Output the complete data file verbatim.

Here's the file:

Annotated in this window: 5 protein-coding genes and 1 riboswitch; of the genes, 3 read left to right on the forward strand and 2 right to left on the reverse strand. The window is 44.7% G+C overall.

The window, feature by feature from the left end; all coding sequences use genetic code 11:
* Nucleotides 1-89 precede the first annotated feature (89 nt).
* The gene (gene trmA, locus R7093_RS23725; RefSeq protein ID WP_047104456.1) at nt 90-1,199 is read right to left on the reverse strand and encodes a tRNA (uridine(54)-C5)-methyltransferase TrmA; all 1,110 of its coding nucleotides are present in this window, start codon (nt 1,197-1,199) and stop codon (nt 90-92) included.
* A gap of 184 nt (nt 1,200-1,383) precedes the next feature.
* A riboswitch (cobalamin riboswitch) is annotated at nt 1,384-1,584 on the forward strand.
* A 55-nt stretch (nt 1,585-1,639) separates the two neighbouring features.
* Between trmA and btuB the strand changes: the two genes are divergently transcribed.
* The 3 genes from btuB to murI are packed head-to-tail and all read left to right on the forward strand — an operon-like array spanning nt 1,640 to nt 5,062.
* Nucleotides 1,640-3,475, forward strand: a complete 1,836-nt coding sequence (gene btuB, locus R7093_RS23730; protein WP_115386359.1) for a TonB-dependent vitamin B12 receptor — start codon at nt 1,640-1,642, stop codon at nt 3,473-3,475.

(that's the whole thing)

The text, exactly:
Annotated in this window: 5 protein-coding genes and 1 riboswitch; of the genes, 3 read left to right on the forward strand and 2 right to left on the reverse strand. The window is 44.7% G+C overall.

The window, feature by feature from the left end; all coding sequences use genetic code 11:
* Nucleotides 1-89 precede the first annotated feature (89 nt).
* The gene (gene trmA, locus R7093_RS23725; RefSeq protein ID WP_047104456.1) at nt 90-1,199 is read right to left on the reverse strand and encodes a tRNA (uridine(54)-C5)-methyltransferase TrmA; all 1,110 of its coding nucleotides are present in this window, start codon (nt 1,197-1,199) and stop codon (nt 90-92) included.
* A gap of 184 nt (nt 1,200-1,383) precedes the next feature.
* A riboswitch (cobalamin riboswitch) is annotated at nt 1,384-1,584 on the forward strand.
* A 55-nt stretch (nt 1,585-1,639) separates the two neighbouring features.
* Between trmA and btuB the strand changes: the two genes are divergently transcribed.
* The 3 genes from btuB to murI are packed head-to-tail and all read left to right on the forward strand — an operon-like array spanning nt 1,640 to nt 5,062.
* Nucleotides 1,640-3,475, forward strand: a complete 1,836-nt coding sequence (gene btuB, locus R7093_RS23730; protein WP_115386359.1) for a TonB-dependent vitamin B12 receptor — start codon at nt 1,640-1,642, stop codon at nt 3,473-3,475.